Vendors, Cost Increases, and Keeping Your Mouth Shut

I need a handler that follows me everywhere with duct tape. The duct tape, of course, would be for my mouth.

Today, in a meeting, we were informed that one of our publishers (a university press no less!) is increasing their journal package 120% over last year’s cost. One Hundred and Twenty Percent. Are you kidding me? Our options are to pay the same amount but only have one concurrent user, which is completely unacceptable, or pay their outrageous cost increase. It was generally acknowledged that the publisher more than likely waited until our renewals were in and gave us a limited time to come back with an answer to force us to give in.

Now I am not naïve enough to believe that this does not happen often. I know that it does, but as I sat there I became incensed at the ridiculousness with which libraries are forced to deal with this kind of shit all the time. From publishers, from vendors. Over and over it is the same sad story and I am tired of having it sung to me.

I raised my hand to speak and the following words came out of my mouth in no certain order: ridiculous, dicking us around, hacks me off, and I then I said, “ …and if they think we are just going to continue to ben… I mean stand around and take this forever, they are wrong.” It is a good thing I did not finish my origianal thought.

Yes, Jane has a problem watching her mouth sometimes. This was one of those times. As a profession, we need to come up with some sort of something to deal with this because this is going to be an increasing problem. The price of journals has continued to rise and we have continued to do nothing and pay or cancel subscriptions.

I do not have a solution. I just know that I am angry at the rock and a hard place this puts us in years after year.

–Jane, grr arg

p.s. Hilariously, “dicking” is not in the Word spell check.

Updated to correct poor typing due to anger. 

11 thoughts on “Vendors, Cost Increases, and Keeping Your Mouth Shut

  • September 28, 2006 at 7:15 pm

    Welcome to the open-access wars. Come to the light side of the force. TELL YOUR FACULTY TO SELF-ARCHIVE.

  • September 28, 2006 at 8:51 pm

    Had you finished your thought/comment unfiltered, I believe I would then be within my rights to charge performance royalties. I’m the only one allowed to say “bend over and take it” in a open library forum – and live to talk about it!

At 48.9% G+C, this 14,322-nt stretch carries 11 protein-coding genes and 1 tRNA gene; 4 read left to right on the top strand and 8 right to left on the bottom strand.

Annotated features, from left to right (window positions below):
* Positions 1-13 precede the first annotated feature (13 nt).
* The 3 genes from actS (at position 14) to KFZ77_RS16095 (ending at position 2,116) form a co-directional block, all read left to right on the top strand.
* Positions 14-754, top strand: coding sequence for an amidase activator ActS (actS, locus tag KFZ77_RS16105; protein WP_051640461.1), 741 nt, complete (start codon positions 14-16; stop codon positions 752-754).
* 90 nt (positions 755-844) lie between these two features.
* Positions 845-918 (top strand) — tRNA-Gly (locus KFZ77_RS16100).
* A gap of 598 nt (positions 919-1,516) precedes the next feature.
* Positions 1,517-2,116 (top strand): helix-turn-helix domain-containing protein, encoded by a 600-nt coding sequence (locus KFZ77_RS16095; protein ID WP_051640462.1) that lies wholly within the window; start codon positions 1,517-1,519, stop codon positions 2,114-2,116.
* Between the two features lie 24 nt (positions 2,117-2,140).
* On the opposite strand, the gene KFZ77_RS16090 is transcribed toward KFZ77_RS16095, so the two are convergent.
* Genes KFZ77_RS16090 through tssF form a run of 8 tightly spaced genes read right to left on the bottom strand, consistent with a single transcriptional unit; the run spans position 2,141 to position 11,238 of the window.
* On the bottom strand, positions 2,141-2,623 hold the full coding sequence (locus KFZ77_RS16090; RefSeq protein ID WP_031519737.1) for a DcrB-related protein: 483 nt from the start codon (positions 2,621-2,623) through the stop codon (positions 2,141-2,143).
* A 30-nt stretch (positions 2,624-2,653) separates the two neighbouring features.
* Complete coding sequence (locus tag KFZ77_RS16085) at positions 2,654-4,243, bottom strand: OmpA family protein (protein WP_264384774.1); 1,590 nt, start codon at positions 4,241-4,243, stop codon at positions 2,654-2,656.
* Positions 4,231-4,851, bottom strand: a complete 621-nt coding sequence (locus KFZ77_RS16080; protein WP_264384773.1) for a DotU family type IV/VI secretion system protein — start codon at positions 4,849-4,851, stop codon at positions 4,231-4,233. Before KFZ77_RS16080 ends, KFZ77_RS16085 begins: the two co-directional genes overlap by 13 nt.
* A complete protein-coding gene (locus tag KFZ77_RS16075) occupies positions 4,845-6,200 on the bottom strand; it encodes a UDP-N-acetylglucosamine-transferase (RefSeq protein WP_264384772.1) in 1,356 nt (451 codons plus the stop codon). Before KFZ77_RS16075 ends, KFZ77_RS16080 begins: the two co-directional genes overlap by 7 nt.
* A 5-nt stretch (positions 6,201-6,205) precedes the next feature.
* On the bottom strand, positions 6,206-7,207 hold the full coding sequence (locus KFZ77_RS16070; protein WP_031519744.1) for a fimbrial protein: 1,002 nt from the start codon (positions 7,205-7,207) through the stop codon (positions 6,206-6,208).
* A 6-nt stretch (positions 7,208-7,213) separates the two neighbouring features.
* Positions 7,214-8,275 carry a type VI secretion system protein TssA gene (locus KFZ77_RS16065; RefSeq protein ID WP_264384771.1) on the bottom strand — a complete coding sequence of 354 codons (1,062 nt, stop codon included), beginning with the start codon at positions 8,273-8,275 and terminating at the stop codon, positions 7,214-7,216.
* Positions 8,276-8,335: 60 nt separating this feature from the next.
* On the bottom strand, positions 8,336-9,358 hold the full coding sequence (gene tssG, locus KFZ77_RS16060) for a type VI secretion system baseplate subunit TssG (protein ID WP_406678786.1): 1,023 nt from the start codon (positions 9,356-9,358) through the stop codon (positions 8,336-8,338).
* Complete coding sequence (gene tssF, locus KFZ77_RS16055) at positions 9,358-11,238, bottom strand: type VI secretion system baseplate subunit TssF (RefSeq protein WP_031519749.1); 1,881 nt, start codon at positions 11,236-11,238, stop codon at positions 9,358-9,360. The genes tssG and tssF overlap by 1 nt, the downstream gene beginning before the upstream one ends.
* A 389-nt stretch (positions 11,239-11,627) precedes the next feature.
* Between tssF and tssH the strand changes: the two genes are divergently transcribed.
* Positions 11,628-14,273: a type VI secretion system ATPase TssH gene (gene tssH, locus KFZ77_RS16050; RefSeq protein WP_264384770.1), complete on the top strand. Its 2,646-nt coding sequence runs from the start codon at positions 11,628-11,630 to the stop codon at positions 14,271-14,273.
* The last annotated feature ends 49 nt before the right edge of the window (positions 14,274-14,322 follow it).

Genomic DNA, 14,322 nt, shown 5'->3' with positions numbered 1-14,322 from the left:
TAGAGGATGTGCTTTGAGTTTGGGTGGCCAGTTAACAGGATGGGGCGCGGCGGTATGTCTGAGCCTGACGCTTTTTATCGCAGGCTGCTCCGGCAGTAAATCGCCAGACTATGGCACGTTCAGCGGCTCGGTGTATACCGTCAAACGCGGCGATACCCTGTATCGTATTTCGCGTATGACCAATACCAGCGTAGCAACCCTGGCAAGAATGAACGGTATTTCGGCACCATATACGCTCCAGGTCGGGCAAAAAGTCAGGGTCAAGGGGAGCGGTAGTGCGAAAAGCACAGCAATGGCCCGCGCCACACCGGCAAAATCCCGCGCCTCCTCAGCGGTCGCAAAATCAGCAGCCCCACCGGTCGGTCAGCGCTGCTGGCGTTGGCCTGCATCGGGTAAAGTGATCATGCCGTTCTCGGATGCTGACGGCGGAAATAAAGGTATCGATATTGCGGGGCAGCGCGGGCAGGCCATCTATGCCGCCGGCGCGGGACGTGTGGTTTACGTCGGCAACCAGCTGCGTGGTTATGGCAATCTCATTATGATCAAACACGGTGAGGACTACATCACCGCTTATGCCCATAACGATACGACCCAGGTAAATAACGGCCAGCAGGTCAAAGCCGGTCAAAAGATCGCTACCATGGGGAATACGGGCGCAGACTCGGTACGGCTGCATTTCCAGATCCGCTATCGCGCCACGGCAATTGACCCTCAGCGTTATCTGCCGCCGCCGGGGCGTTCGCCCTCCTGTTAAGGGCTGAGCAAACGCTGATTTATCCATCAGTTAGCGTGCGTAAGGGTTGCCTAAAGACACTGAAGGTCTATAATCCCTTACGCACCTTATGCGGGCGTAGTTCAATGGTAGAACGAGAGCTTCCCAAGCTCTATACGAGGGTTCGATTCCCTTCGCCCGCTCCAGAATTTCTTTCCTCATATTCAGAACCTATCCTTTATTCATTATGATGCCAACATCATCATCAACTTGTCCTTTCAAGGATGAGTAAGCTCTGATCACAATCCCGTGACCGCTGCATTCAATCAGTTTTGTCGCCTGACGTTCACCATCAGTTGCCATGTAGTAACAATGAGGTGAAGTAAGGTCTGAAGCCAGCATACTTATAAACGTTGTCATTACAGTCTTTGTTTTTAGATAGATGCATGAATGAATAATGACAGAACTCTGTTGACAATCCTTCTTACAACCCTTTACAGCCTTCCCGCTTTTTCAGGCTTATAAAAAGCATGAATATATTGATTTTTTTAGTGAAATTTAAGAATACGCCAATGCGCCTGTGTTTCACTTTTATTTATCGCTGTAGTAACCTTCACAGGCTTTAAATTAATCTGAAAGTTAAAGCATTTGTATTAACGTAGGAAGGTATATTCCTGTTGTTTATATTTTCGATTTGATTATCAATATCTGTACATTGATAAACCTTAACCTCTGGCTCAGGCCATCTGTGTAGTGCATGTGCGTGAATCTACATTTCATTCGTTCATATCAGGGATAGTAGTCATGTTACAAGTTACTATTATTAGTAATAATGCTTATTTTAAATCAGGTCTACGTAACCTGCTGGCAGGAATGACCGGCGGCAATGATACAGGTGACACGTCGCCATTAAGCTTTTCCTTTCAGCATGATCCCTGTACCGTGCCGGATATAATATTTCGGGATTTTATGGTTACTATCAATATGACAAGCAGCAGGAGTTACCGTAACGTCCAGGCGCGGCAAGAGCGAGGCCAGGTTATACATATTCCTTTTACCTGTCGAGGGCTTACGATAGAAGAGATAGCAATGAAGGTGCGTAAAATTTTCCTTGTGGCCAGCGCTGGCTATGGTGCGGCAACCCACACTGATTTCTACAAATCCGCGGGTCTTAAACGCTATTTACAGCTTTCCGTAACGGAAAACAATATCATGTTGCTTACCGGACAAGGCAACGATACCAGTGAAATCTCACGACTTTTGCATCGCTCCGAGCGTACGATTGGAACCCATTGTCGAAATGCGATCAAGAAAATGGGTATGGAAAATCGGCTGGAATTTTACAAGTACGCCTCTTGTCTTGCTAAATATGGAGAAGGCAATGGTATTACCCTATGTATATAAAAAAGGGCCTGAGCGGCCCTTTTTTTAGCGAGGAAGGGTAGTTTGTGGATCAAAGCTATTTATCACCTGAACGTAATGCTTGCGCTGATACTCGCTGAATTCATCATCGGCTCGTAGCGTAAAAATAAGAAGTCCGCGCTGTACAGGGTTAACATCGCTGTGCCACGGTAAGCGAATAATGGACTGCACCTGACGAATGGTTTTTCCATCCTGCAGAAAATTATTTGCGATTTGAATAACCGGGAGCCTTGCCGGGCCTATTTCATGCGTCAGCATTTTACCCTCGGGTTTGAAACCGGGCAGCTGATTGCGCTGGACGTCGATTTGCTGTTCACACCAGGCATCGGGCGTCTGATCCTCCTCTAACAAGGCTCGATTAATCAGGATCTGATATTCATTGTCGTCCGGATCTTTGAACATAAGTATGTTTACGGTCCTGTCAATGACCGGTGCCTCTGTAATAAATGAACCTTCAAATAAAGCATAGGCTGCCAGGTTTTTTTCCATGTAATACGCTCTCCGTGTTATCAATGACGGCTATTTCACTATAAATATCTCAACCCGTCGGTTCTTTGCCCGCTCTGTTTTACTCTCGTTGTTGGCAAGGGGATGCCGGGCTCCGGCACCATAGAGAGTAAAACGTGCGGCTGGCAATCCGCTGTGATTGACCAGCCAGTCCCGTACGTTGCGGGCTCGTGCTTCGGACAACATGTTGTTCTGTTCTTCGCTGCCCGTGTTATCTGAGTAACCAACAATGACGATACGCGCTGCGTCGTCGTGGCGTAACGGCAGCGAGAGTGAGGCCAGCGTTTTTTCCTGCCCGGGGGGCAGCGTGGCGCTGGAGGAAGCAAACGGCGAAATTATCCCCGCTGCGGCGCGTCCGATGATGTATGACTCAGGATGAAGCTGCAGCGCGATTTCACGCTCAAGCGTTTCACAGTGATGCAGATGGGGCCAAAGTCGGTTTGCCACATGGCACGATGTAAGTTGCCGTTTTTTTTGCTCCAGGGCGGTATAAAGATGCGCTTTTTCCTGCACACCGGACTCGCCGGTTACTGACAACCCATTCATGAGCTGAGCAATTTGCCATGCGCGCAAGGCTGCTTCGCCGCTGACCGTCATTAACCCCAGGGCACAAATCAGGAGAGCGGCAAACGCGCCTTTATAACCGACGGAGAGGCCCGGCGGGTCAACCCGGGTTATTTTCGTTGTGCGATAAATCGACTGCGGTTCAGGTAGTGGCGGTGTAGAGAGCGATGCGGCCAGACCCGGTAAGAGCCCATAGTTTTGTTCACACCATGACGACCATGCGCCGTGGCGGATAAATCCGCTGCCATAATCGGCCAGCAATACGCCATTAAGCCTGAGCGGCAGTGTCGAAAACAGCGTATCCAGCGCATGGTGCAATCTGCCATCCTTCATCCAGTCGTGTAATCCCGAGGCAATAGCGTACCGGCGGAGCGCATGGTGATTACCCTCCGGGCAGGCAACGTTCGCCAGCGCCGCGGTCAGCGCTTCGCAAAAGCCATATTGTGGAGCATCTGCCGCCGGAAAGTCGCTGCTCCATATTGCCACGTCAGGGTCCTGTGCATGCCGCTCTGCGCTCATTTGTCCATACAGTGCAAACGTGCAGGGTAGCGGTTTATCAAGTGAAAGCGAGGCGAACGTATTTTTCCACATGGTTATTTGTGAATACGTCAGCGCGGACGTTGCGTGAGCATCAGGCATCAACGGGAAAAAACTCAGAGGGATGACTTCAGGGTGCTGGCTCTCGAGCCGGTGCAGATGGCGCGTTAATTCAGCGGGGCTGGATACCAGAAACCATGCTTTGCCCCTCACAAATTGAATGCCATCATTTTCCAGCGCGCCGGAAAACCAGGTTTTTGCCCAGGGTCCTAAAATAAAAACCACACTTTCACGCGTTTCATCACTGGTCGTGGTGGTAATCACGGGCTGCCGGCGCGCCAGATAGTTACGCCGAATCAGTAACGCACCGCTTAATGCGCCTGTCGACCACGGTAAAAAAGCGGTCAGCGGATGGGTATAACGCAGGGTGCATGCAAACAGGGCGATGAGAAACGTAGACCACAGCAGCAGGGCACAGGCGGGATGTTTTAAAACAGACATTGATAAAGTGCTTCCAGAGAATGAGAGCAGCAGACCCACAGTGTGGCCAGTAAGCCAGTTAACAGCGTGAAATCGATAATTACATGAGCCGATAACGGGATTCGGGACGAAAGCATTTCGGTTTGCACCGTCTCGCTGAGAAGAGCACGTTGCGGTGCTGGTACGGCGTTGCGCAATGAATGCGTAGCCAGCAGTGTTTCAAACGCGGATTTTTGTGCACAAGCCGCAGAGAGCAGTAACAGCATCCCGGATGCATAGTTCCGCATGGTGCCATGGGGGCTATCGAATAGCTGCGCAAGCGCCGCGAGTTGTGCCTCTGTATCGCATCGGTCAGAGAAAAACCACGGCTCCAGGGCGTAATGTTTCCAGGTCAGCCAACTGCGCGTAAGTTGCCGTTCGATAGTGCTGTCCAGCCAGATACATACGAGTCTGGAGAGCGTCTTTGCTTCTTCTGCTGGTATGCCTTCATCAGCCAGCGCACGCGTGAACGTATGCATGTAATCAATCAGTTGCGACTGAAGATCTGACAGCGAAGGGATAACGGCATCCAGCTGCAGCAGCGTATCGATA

• September 29, 2006 at 5:08 am

    Darhling –

    I’m sure some grey haired lady was scratching her head at “dicking us around.”

    And if so – her head would have spun at the conclusion of your original thought.

  • September 29, 2006 at 8:27 am

    We, and by we I mean our Metadata and Web Queens, are working on creating a digital repository for our campus. We are a bit behind the swing, but they are working really hard to being us up to speed. The library is hosting a scholarly communications symposium next week for faculty to create more awareness.

  • September 29, 2006 at 8:28 am

    I, of course, gave my speech with my arms waving militantly above my head.

  • September 29, 2006 at 9:31 am

    And by the way, our grey haired librarians can be just as “up in arms” as dear Jane. I think if we had let her go, there would’ve been some whooping goin’ on!

  • September 29, 2006 at 9:54 am

    Go you, Jane! And I hope you use OUP as your whipping-boy. That oughta get attention in a hurry.

  • September 29, 2006 at 12:22 pm

    Strange that you think you need someone to duct tape your mouth. Whenever I offer, you always refuse. I know it would certainly make my life easier. 😉

  • October 2, 2006 at 12:13 pm

    In any other situation, that would be called extortion, and people would be hauled to jail, or there would be RICO charges filed, or who knows what other criminal indictment. It does make you wonder why we let them get away with it.

  • October 3, 2006 at 8:23 am

    I have plenty of grey (hidden under these lovely blonde highlights–the wonders of modern science) and I too am up in arms. We ARE being dicked around but we need more than rage to deal with it. Look at how the UC system fought back by engaging its academics in the struggle. We need templates for action on this issue or it will eat us alive.

  • October 3, 2006 at 3:19 pm

    Watch SPARC (especially the excellent Create Change website), and the SPARC-funded Alliance for Taxpayer Access, and the SPARC Open Access Newsletter, and, um, well — watch SPARC. 🙂

    Interestingly, right now it’s the funders who are driving the open access bus, even though we librarians built the bus to begin with. Government funders are key, and the publishers are lobbying the living daylights out of them to keep open access mandates from progressing.

    We can impact what our governments do. We should. I hate to harp on “where’s ALA?” especially since as a non-member I have no grounds to complain — but ARL has stepped up to the plate, so where *is* ALA/ACRL?

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